By: Mike Hammer
It’s like the winning lottery ticket that got lost. We like to talk about gold as a permanent asset, like it never goes away. We usually think gold is mined out of the ground (or sifted from a river or ocean), then made into bars, coins, or jewelry, then stays that way forever. At the very least, jewelry is sold to a pawn shop, melted down, and used to make more jewelry. Today’s gold news reminds us that the real world isn’t so simple.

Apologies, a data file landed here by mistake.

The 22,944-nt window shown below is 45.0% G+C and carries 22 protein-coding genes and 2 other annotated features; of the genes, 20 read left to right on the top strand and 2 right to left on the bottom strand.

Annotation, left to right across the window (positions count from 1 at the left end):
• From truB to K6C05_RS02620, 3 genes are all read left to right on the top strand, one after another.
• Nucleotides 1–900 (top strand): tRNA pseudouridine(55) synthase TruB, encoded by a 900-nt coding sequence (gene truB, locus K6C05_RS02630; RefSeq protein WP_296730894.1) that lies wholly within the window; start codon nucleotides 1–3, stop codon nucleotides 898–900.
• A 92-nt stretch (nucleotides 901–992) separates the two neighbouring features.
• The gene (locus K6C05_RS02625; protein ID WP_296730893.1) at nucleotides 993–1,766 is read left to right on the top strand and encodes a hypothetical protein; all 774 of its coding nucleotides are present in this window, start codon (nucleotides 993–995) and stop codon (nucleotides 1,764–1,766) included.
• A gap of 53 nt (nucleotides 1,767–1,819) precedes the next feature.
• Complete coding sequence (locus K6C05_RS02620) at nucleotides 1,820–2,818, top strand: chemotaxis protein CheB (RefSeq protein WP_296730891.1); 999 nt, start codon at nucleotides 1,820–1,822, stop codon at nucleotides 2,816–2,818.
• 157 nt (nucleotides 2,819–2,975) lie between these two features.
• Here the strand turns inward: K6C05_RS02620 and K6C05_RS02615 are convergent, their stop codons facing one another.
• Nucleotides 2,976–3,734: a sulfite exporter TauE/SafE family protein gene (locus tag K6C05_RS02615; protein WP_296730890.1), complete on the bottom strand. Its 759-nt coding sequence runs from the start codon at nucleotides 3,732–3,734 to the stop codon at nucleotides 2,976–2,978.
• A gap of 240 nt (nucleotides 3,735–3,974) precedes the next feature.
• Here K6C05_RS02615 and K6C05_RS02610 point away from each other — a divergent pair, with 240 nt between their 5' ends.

Gold is used in electronics whenever a circuit designer needs a completely non-corrosive conductor, usually in fine wires or protective casings for electronic parts. And while many cities and states require recycling of electronics, a lot of gold still gets simply thrown out with the trash.
A staggering 15 million ounces worldwide, according to the latest estimate. Or, if you prefer thinking in money, $22 billion worth of gold went into trash dumps in 2017. Almost makes one wonder why they don’t mine trash dumps.
The study was sponsored by the UN University, so should be fairly reliable. You can read more about it in today’s featured article, then sound off in the Comments below.
Related: US is Losing Gold Again This Year